Cy Twombly - 20th Century & Contemporary Art Evening Sale London Monday, February 8, 2016 | Phillips

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  • Provenance

    Paul Bianchini, New York

  • Exhibited

    Columbia, McKissick Museum, A Campus Collects, 1980
    Columbia, McKissick Museum, Paper Pleasures: Five Centuries of Drawings and Watercolors, June-November 1992

  • Literature

    Paper Pleasures: Five Centuries of Drawings and Watercolors, exh. cat. McKissick Museum, Columbia, 1992

    This work will be included in the forthcoming Addenda to the Cy Twombly: Catalogue Raisonné of Drawings being prepared by Nicola Del Roscio.

  • Catalogue Essay

    Executed on the Caribbean island of St Martin’s, while staying as a guest of Jasper Johns, Untitled, 1969 exemplifies Cy Twombly’s visually distinctive vocabulary. Edwin Parker Twombly, or Cy as he was better known, started his career with a formal artistic training in 1950’s America. Entering the art world alongside contemporaries such as Jasper Johns and Robert Rauschenberg, Twombly had a lifelong association with many New York School artists, and yet remained on the group’s periphery. Many have associated this detachment with his move from America to Italy in the late 1950’s. Despite his absence from the vogue New York art scene, a voracious traveller, Twombly spent much of his time on the road drawing strong influences from his ever-changing surroundings and thus developing his deeply personal pictorial vernacular. Twombly’s life long assistant, Nicola Del Roscio, referred to this depth in his work succinctly as a ‘classic mind nourished by a globalised intellect.’ (Nicola Del Roscio, Cy Twombly Drawings Cat. Rais. Vol 4 1964-1969, Schirmer/Mosel, Gagosian Gallery…)

    Perhaps, Twombly’s greatest influence was a stint as a cryptologist in the US army which shaped the artists fascination with the enigmatic and enhanced his methodical and repetitive approach to his work. The artist’s use of codified language, coupled with gestural mark-marking, denoting his quest for ‘expressive immediacy’, has formed a body of work which is truly unique in the canon of art history. The present lot is no exception; the plan-view composition with intersecting geometric shapes, akin to architectural drawings, infused with expressive marks draws a paradox between the regimented line and the artist’s impulsive response to his surroundings. The frenetic and free quality in Twombly’s works is often linked his New York School origins and his affiliation with abstract expressionism. Similar to the aforementioned, Untitled, 1969 is visceral and rich with the physical presence of the artist – collaged together with his curiosity surrounding poetry, history and architecture.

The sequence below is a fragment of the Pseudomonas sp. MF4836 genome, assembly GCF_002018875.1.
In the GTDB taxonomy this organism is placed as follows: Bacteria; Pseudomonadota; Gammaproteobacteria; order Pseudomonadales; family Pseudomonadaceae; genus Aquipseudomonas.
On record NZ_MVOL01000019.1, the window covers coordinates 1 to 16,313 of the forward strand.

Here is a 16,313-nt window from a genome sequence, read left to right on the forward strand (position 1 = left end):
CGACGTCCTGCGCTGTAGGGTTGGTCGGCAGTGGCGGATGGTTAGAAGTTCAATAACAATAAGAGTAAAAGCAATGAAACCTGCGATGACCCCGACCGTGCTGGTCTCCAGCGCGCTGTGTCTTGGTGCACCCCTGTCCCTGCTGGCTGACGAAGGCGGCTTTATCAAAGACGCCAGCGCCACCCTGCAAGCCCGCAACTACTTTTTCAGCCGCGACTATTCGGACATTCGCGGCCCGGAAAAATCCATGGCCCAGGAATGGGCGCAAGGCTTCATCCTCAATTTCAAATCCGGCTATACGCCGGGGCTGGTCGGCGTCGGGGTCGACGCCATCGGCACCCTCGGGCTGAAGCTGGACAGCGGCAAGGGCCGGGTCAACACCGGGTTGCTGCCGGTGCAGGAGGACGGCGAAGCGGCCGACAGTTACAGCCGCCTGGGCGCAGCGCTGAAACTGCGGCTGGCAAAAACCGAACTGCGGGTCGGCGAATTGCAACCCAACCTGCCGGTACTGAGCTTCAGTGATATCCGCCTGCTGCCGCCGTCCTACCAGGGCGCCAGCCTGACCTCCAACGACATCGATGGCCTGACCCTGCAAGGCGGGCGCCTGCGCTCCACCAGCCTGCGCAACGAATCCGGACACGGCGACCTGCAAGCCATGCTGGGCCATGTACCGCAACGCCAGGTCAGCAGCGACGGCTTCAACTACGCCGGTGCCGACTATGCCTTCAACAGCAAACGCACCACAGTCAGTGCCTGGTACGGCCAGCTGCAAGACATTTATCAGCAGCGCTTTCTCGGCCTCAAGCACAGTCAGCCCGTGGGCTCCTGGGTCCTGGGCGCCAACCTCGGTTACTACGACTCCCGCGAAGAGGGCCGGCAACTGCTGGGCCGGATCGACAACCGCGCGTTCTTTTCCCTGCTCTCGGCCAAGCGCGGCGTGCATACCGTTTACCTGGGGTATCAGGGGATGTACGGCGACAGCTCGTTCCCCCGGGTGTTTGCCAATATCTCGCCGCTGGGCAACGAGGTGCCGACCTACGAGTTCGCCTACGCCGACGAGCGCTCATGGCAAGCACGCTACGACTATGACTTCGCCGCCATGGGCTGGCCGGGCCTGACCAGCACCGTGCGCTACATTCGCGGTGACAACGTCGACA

‘Each line is now the actual experience with its own innate history. It does not illustrate — it is the sensation of its own realisation.’ (Cy Twombly, ‘Signs,’L’Esperienza moderna, no.2, August/September 1957, pp.32–3).

    The dichotomy between structure and free hand is furthered by Twombly’s use of recognisable numbers and lettering which have been strewn across the paper plain in ambiguous fashion. These combinations add to the formal aspects of the work- fostering a link with ‘order’ and yet bare no obvious narrative - abstract in their surroundings - save only their identifiable form as a number. In this sense, the artist’s use of distinguishable symbols amongst the abstract mark-making acts as a ‘texture’ within the construct of the work. Indeed, the numbers and lettering in Twombly’s work have often been described as ‘signifiers’ serving as a means to ‘navigate’ the viewer through the layered complexity of each composition.

  • Artist Biography

    Cy Twombly

    American • 1928 - 2011

    Cy Twombly emerged in the mid-1950s alongside New York artists Jasper Johns and Robert Rauschenberg. While at first developing a graffiti-like style influenced by Abstract Expressionist automatism–having notably studied under Franz Kline and Robert Motherwell at the legendary Black Mountain College between 1951 and 1952–Twombly was a prominent figure in the new generation of artists that challenged the abstract orthodoxy of the New York School. Twombly developed a highly unique pictorial language that found its purest expression upon his life-defining move to Rome in 1957. Simultaneously invoking classical history, poetry, mythology and his own contemporary lived experience, Twombly's visual idiom is distinguished by a remarkable vocabulary of signs and marks and the fusion of word and text. 

    Cy Twombly produced graffiti-like paintings that were inspired by the work of Willem de Kooning, Jackson Pollock and Robert Motherwell. His gestural forms of lines, drips and splattering were at first not well-received, but the artist later became known as the leader of the estrangement from the Abstract Expressionism movement. Full of energy and rawness, Twombly's pieces are reminiscent of childhood sketches and reveal his inspiration from mythology and poetry.

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Ο ◆16

Untitled (St. Maartin)

pencil, coloured pencil and pastel on paper
57.7 x 78 cm (22 3/4 x 30 3/4 in.)
Signed, titled and dated 'Cy Twombly "St. Maartin" 69' upper left.

£400,000 - 600,000 

Sold for £458,500

Contact Specialist
Peter Sumner
Head of Contemporary Art, London

+44 207 318 4063

20th Century & Contemporary Art Evening Sale

London Auction 9 February 2016 7pm